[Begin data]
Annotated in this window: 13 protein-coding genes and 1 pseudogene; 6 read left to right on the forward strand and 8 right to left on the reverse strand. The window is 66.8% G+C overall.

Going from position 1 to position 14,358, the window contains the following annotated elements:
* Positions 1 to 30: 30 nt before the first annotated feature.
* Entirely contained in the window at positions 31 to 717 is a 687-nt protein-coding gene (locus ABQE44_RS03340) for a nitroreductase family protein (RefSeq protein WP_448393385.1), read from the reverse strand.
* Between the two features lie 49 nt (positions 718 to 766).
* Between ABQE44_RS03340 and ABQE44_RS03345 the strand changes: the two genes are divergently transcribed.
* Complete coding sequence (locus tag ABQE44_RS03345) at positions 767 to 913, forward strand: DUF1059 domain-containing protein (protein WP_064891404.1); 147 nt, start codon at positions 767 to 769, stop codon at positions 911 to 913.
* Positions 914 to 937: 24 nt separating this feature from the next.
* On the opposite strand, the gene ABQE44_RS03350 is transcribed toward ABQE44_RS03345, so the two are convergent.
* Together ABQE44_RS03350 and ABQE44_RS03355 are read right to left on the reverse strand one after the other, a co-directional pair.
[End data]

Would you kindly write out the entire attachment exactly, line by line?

Annotated in this window: 13 protein-coding genes and 1 pseudogene; 6 read left to right on the forward strand and 8 right to left on the reverse strand. The window is 66.8% G+C overall.

Going from position 1 to position 14,358, the window contains the following annotated elements:
* Positions 1 to 30: 30 nt before the first annotated feature.
* Entirely contained in the window at positions 31 to 717 is a 687-nt protein-coding gene (locus ABQE44_RS03340) for a nitroreductase family protein (RefSeq protein WP_448393385.1), read from the reverse strand.
* Between the two features lie 49 nt (positions 718 to 766).
* Between ABQE44_RS03340 and ABQE44_RS03345 the strand changes: the two genes are divergently transcribed.
* Complete coding sequence (locus tag ABQE44_RS03345) at positions 767 to 913, forward strand: DUF1059 domain-containing protein (protein WP_064891404.1); 147 nt, start codon at positions 767 to 769, stop codon at positions 911 to 913.
* Positions 914 to 937: 24 nt separating this feature from the next.
* On the opposite strand, the gene ABQE44_RS03350 is transcribed toward ABQE44_RS03345, so the two are convergent.
* Together ABQE44_RS03350 and ABQE44_RS03355 are read right to left on the reverse strand one after the other, a co-directional pair.